Additionally, you can also find diffuse cutaneous scleroderma, which occurs rarely in the human body. These types of scleroderma come on more rapidly and can occur both internally and externally. They are mostly limited to fingers and toes and internal organs like the heart, lungs, and gastrointestinal tract.
How Can You Find A Person Affected By Scleroderma Disease?
You might have understood that scleroderma tends to thicken the various parts of the body while tightening the skin. Furthermore, you can also observe red or purple patches with a white spot in the center. A person with scleroderma may also experience pain and swelling in the joints, feel weakness in muscles, and have dry eyes.
What Are The Potential Causes Of Scleroderma And Its Treatment Methods
As it is a group of diseases, the researchers have not found any exact cause behind the scleroderma. However, according to some studies, the environment can be the suspect as some chemicals may trigger the symptoms of scleroderma. On the other hand, this type of disease can be caused by the immunity system, which can cause the production of too many collagen cells.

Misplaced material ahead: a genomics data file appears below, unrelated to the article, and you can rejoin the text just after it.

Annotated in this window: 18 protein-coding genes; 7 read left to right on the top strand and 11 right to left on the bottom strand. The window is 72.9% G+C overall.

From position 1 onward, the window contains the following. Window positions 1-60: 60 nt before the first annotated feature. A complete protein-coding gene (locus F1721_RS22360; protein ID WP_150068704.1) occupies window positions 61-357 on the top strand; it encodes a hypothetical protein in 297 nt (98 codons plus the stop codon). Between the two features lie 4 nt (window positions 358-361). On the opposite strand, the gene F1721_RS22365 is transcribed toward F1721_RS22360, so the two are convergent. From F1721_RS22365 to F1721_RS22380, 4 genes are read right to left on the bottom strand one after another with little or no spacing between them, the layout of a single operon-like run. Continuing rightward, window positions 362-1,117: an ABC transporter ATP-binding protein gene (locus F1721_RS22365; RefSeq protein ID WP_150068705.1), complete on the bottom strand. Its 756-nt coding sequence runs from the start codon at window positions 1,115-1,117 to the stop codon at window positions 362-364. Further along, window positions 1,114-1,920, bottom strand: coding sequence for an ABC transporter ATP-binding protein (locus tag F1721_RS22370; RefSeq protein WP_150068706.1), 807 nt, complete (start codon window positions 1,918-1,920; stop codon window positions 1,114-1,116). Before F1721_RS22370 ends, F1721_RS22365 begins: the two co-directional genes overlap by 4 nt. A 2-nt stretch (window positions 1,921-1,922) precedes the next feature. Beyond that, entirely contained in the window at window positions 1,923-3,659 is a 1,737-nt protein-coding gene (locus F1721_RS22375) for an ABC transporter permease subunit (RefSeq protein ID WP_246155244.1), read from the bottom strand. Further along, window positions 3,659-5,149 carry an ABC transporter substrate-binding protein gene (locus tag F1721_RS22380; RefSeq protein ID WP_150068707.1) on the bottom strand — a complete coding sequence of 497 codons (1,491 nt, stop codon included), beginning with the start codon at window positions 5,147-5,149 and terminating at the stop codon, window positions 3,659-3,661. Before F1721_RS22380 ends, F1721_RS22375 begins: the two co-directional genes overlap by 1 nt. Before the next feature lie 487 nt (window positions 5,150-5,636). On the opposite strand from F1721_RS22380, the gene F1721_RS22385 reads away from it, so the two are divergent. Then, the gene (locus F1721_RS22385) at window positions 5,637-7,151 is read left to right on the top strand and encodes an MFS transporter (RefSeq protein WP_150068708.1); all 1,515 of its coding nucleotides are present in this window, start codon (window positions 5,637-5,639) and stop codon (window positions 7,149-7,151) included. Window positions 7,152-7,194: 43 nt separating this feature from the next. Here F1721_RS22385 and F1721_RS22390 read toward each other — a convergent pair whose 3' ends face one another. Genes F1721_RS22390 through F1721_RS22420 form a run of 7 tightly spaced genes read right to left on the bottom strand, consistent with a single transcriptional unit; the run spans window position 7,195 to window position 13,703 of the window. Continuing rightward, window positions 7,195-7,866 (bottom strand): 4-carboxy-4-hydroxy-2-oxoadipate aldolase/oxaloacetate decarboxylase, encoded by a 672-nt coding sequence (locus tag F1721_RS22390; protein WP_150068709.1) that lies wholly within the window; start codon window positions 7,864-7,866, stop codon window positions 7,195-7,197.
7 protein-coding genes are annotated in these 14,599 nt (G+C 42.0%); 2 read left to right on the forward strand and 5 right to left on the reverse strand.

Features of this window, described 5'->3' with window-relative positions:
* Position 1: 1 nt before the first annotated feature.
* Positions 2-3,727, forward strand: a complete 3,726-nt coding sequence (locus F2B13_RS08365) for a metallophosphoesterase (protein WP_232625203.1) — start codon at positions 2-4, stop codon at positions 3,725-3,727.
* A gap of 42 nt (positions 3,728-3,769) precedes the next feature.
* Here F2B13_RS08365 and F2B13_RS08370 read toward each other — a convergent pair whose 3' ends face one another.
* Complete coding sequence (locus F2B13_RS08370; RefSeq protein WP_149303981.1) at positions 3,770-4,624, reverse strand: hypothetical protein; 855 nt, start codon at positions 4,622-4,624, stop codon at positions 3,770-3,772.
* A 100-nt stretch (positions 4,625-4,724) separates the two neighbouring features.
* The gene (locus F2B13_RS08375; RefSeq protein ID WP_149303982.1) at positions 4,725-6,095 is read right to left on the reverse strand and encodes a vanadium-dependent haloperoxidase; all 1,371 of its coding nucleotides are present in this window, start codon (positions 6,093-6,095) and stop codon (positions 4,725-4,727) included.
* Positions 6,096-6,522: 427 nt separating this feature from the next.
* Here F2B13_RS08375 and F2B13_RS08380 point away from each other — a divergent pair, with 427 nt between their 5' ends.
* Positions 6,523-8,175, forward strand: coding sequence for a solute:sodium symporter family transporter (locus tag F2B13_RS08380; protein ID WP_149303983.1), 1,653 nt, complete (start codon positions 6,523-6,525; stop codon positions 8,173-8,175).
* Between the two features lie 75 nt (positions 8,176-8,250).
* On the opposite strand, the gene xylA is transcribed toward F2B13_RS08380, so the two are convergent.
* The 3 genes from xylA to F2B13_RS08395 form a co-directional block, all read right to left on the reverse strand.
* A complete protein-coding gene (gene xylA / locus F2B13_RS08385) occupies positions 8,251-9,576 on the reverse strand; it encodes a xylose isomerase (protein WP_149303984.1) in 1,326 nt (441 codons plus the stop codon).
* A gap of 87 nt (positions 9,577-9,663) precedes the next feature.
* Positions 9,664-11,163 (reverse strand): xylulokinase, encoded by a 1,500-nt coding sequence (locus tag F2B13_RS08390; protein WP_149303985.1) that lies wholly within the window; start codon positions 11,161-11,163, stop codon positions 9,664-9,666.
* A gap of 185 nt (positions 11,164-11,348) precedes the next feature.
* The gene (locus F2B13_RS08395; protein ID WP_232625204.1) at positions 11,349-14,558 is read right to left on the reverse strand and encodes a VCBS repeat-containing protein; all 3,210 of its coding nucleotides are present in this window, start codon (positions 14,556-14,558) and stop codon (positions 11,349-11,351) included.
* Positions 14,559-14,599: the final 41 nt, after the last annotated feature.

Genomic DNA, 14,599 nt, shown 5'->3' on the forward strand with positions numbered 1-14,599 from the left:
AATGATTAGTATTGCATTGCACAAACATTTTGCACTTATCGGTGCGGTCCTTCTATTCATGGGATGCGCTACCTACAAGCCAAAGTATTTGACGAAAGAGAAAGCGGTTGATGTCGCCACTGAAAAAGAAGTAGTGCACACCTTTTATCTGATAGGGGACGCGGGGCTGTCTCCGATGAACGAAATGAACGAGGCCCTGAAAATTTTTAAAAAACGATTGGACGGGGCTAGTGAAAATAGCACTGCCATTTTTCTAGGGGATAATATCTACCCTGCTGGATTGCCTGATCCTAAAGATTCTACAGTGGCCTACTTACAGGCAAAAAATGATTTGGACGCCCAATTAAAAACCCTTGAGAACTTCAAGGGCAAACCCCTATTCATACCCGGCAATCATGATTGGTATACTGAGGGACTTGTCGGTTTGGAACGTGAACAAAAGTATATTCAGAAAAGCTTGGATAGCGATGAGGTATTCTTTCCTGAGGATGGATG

At the same time, it is an incurable disease, which means you cannot revive the damaged cells. However, some treatment methods can stop the collagen process and provide relief from the pain. The doctor may conduct proper screening to understand its complications and recommend required medications to mitigate the infection and improve the blood flow.
Scleroderma is one of the rare autoimmune diseases that can cause some serious issues in the body. Additionally, it is incurable and needs a specialist to mitigate its symptoms and improve the blood flow in the affected organ.
Therefore, taking some precautionary steps can be a great way to prevent such types of health issues. So, it is essential to stay fit while being involved in physical activities and choosing a proper diet containing more fiber. You must also practice stress management and improve the blood flow with physical therapy.
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- Careta MF, Romiti R. Localized scleroderma: clinical spectrum and therapeutic update. An Bras Dermatol. 2015 Jan-Feb;90(1):62-73. [PMC free article]